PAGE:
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From the Publisher
By Mike Panozzo
Mike became editor of Billiards Digest in 1980 and liked it so much that he bought the company. He has served on the Billiard Congress of America board of directors and as president of the Billiard & Bowling Institute of America.

Sept: Barry Extraordinary
September 2013
If there has been one constant in pool over the past 20 dependable, predictable, positive is Barry Hearn.

In a period during which the professional side of pool, for both men and women, grew to incredible heights, then plummeted to the current atmosphere of cancelled tournaments and unreliable promoters, Hearn's Matchroom Sport has churned forward. Not a ripple of doubt surfaces when Matchroom announces an event. Not a single complaint of "late payments" or "insufficient funds" has been uttered. And I haven't even touched upon the massive worldwide exposure Matchroom events garner. How extraordinary it is that the person who has done most for American pool in the last two decades doesn't even live in America.

Then again, Barry Hearn is anything but ordinary.

Hearn, a Brit who will enter the Billiard Congress of America Hall of Fame alongside pool star Jeanette Lee in December, has promoted pool tournaments since 1993, when he staged the European Pool Masters.

Why pool?

Hearn, an accountant by trade, launched Matchroom just ahead of the immensely popular and wildly lucrative snooker boom of the 1980's. He had purchased a chain of billiard clubs "as a property investment" in the early '70s, but fell in love with the game. Soon, he was promoting events and managing players, including Steve Davis, who went on to become the game's greatest champion. By the late '80s, snooker players were carving up over $4 million in prize money, inking huge endorsement contracts and playing on live television in front of audiences of 18 million viewers. The money continued to grow.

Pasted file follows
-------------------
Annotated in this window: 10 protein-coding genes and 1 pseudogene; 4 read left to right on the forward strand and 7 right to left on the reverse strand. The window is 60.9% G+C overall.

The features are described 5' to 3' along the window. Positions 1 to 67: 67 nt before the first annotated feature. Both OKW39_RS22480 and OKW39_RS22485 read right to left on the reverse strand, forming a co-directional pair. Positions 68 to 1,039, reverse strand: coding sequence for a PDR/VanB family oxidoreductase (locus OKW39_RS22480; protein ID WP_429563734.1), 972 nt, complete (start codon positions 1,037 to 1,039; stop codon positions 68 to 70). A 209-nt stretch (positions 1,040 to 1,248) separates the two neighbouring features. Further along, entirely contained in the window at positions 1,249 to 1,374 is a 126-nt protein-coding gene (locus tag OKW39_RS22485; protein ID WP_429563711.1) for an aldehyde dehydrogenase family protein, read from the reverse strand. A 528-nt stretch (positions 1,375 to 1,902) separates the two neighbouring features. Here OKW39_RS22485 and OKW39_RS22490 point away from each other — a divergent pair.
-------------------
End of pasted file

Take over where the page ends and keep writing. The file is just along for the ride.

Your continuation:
So, again, why dabble in pool?

Hearn is, above all, a wildly optimistic visionary and a firm believer in cultivating brands. He has never been interested in one-hit wonders, preferring instead to find an underexposed product and carefully build a brand around it. Thankfully, Hearn saw that in American pool. "Pool is so much bigger worldwide than snooker," Hearn said in a BD interview a decade ago. "I'm much more interested in a global audience."

The launch pad, of course, was the Mosconi Cup. To grow the sport, Hearn knew pool needed a flagship event. A Ryder Cup-style battle between Europe and the U.S., he surmised, would allow personalities to develop, allegiances to form and a brand to emerge.

And what a brand it is. Nothing in pool compares to the Mosconi Cup. And, for my money, few televised sporting events anywhere are more compelling or exciting as the Mosconi Cup.

Over the years, Hearn has continued to grow the Mosconi Cup, as well as the renamed World Pool Masters and World Cup of Pool.

One of my biggest regrets is that Hearn and Matchroom let go of the World Pool Championship. With the helpless World Pool-Billiard Association running its annual "world championship" in non-descript hotel ballrooms in Spain with less television coverage than a hair-growing competition, Matchroom assumed control of the event in 1999.

Under Matchroom's guidance, the World Pool Championship was a proper tournament, with 128 qualified players from around the world battling in massive event centers, with a center court table adding the pressure of TV lights. The prize money for the WPC grew from $250,000 to $400,000 over the nine years it operated then event. It was, for every player, the true world championship.

Then the WPA began sanctioning world championships in other pool disciplines, like 8-Ball and 10-Ball. While the WPA saw equity and dollar signs in the additional championships, Hearn saw brand erosion. "We never even mentioned 9-ball," recalls Hearn. "It was the World Pool Championship. That was the brand. The player who won it was the World Pool Champion."

As with all its properties, pool is a made-for-TV sport to Matchroom. His relationship with Sky Sport, ESPN Star and other broadcast partners, has helped generate more than 800 hours of live coverage (and many times that of taped programming) of pool events to television sets around the globe. Hearn is not interested in owning the sport or running a tour. He's interested in creating great brands and great programming.

And Hearn's company surely profits from its programming of pool. At least, I hope it does. If it doesn't profit, Hearn might drop pool and turn his attention to his other properties, like darts, boxing, fishing, bowling, golf and, of course, snooker.

And where would that leave pool players?

In his 20 years of promoting pool, Hearn has staged 65 international events and has paid out nearly $9 million in prize money. A Matchroom main event has never carried an entry fee.

Few American pool fans would know Barry Hearn if they bumped into him at a tournament. But just ask the players how important and revered Barry Hearn is. Ask them how they feel when they get the call (or don't) from Hearn's office for an upcoming Matchroom event.

Then you'll get an idea of why Barry Hearn is going into the BCA Hall of Fame.